A pool of $15,000 per year will be made available to Fellows on a competitive or collaborative basis, for partnerships and projects they may wish to apply to undertake in small groups. These microgrants offer an opportunity for Fellows to dream up, compellingly describe, and undertake projects of strategic value together. Fellows may propose projects related to the development or adaptation/use of digital library software, workflows, materials, trainings, and best practices, or which convene relevant conversations and generate new knowledge or shared understandings. Based on applications solicited partway through the fellowship year, a joint committee of DLF and HBCU Library Alliance representatives will make microgrant allocations.
The DLF Forum:
All Fellows will be fully funded to attend Learn@DLF workshops and the DLF Forum in the autumn of their fellowship years, where they will join other Forum fellows in special networking events and have the opportunity to present on their work an audience of peers.
Outcomes for fellows:
Through the program, individuals will
- find safe and supportive spaces for professional growth within their fellowship cohorts
- forge meaningful relationships with mentoring LIS professionals and staff/board members at the HBCU Library Alliance and Digital Library Federation
- engage in quarterly networking sessions and in-depth discussions that encourage conversation and relationship- and skill-building
- receive full support to attend and present at the DLF Forum and Learn@DLF workshop events in their fellowship year
- have the opportunity to apply for microgrant funding to support projects that build community on a local or national level
This program builds on previous collaborations by DLF and the HBCU Alliance. Read more about those efforts and about previous DLF HBCU Forum Fellows.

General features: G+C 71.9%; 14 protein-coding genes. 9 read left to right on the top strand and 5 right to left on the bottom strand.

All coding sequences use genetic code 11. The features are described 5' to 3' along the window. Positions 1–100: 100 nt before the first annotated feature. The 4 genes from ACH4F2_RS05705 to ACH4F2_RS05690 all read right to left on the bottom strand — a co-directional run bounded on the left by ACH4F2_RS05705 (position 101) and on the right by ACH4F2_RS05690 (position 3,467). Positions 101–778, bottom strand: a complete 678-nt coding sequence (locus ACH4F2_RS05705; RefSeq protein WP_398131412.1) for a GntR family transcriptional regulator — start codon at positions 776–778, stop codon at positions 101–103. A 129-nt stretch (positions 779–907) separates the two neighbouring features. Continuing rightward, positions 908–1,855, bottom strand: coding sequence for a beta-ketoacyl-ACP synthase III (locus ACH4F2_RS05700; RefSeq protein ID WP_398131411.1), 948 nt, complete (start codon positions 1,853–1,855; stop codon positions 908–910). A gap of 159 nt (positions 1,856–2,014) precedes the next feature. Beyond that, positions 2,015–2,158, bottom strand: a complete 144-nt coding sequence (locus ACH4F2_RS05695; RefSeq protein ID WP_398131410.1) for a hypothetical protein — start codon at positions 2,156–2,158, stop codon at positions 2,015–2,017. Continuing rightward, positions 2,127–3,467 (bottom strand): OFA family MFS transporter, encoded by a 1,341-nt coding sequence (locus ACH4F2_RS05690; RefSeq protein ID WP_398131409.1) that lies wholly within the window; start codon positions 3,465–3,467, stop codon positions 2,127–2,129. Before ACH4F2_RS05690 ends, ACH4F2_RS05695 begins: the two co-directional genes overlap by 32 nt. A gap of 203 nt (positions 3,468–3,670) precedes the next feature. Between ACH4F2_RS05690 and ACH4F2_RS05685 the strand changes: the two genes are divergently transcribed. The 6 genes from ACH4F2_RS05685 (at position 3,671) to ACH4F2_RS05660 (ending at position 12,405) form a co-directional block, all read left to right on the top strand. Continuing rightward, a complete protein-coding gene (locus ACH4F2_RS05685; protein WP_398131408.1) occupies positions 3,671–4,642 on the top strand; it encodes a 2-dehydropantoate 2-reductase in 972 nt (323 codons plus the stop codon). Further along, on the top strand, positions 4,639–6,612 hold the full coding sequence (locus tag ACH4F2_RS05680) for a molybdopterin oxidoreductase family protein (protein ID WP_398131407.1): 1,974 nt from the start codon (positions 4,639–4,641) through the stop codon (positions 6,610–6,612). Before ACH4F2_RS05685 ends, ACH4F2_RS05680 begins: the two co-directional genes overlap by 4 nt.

Have questions about the program or the application process? Get in touch.
Meet our Advisors
The Authenticity Project’s advisory board is made up of leadership from both the DLF and HBCU Library Alliance communities:
Dr. Flavia L. Eldemire
Director of Counseling & Placement, Allen University
DLF Advisory Committee Member, Associate Director of MITH and Assistant Dean for Digital Humanities Research, University of Maryland Libraries
Executive Director, HBCU Library Alliance
HBCU Library Alliance Board Chair and Director of Library Services, Johnson C. Smith University
DLF Advisory Committee member and Director of the Center for Digital Scholarship, University of Chicago
The project is made possible in part by the Institute of Museum and Library Services Grant RE‐70‐18‐0121. The Institute of Museum and Library Services is the primary source of federal support for the nation’s libraries and museums. They advance, support, and empower America’s museums, libraries, and related organizations through grantmaking, research, and policy development. Their vision is a nation where museums and libraries work together to transform the lives of individuals and communities. To learn more, visit www.imls.gov.